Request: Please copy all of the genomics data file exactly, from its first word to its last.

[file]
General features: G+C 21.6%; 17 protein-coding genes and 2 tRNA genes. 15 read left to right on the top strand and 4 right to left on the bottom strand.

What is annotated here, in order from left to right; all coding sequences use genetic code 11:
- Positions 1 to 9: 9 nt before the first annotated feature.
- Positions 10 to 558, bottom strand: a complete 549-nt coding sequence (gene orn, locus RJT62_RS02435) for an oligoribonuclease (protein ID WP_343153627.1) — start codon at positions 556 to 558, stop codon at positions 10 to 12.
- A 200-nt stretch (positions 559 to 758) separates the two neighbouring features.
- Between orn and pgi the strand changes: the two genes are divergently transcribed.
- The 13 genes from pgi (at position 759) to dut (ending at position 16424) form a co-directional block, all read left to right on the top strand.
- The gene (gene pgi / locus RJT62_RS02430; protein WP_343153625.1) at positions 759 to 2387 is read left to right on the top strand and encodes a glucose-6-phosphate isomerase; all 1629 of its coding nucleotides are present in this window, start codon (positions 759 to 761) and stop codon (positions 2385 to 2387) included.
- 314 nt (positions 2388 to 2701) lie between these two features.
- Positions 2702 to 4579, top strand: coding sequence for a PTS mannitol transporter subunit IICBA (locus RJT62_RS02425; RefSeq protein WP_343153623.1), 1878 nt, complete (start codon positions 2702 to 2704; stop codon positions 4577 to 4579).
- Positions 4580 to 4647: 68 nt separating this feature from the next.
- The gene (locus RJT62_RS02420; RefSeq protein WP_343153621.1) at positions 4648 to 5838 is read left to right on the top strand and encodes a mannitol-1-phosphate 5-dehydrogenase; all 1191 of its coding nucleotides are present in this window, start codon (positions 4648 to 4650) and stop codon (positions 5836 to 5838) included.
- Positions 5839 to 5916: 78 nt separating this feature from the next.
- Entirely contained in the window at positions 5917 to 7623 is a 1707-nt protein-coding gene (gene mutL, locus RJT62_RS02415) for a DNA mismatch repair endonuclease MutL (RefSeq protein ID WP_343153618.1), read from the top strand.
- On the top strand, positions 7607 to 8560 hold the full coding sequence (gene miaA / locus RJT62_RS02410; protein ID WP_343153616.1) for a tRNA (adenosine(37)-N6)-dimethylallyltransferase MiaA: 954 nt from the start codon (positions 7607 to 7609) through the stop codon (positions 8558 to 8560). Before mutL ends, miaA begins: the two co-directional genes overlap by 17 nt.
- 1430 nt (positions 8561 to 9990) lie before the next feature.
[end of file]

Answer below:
General features: G+C 21.6%; 17 protein-coding genes and 2 tRNA genes. 15 read left to right on the top strand and 4 right to left on the bottom strand.

What is annotated here, in order from left to right; all coding sequences use genetic code 11:
- Positions 1 to 9: 9 nt before the first annotated feature.
- Positions 10 to 558, bottom strand: a complete 549-nt coding sequence (gene orn, locus RJT62_RS02435) for an oligoribonuclease (protein ID WP_343153627.1) — start codon at positions 556 to 558, stop codon at positions 10 to 12.
- A 200-nt stretch (positions 559 to 758) separates the two neighbouring features.
- Between orn and pgi the strand changes: the two genes are divergently transcribed.
- The 13 genes from pgi (at position 759) to dut (ending at position 16424) form a co-directional block, all read left to right on the top strand.
- The gene (gene pgi / locus RJT62_RS02430; protein WP_343153625.1) at positions 759 to 2387 is read left to right on the top strand and encodes a glucose-6-phosphate isomerase; all 1629 of its coding nucleotides are present in this window, start codon (positions 759 to 761) and stop codon (positions 2385 to 2387) included.
- 314 nt (positions 2388 to 2701) lie between these two features.
- Positions 2702 to 4579, top strand: coding sequence for a PTS mannitol transporter subunit IICBA (locus RJT62_RS02425; RefSeq protein WP_343153623.1), 1878 nt, complete (start codon positions 2702 to 2704; stop codon positions 4577 to 4579).
- Positions 4580 to 4647: 68 nt separating this feature from the next.
- The gene (locus RJT62_RS02420; RefSeq protein WP_343153621.1) at positions 4648 to 5838 is read left to right on the top strand and encodes a mannitol-1-phosphate 5-dehydrogenase; all 1191 of its coding nucleotides are present in this window, start codon (positions 4648 to 4650) and stop codon (positions 5836 to 5838) included.
- Positions 5839 to 5916: 78 nt separating this feature from the next.
- Entirely contained in the window at positions 5917 to 7623 is a 1707-nt protein-coding gene (gene mutL, locus RJT62_RS02415) for a DNA mismatch repair endonuclease MutL (RefSeq protein ID WP_343153618.1), read from the top strand.
- On the top strand, positions 7607 to 8560 hold the full coding sequence (gene miaA / locus RJT62_RS02410; protein ID WP_343153616.1) for a tRNA (adenosine(37)-N6)-dimethylallyltransferase MiaA: 954 nt from the start codon (positions 7607 to 7609) through the stop codon (positions 8558 to 8560). Before mutL ends, miaA begins: the two co-directional genes overlap by 17 nt.
- 1430 nt (positions 8561 to 9990) lie before the next feature.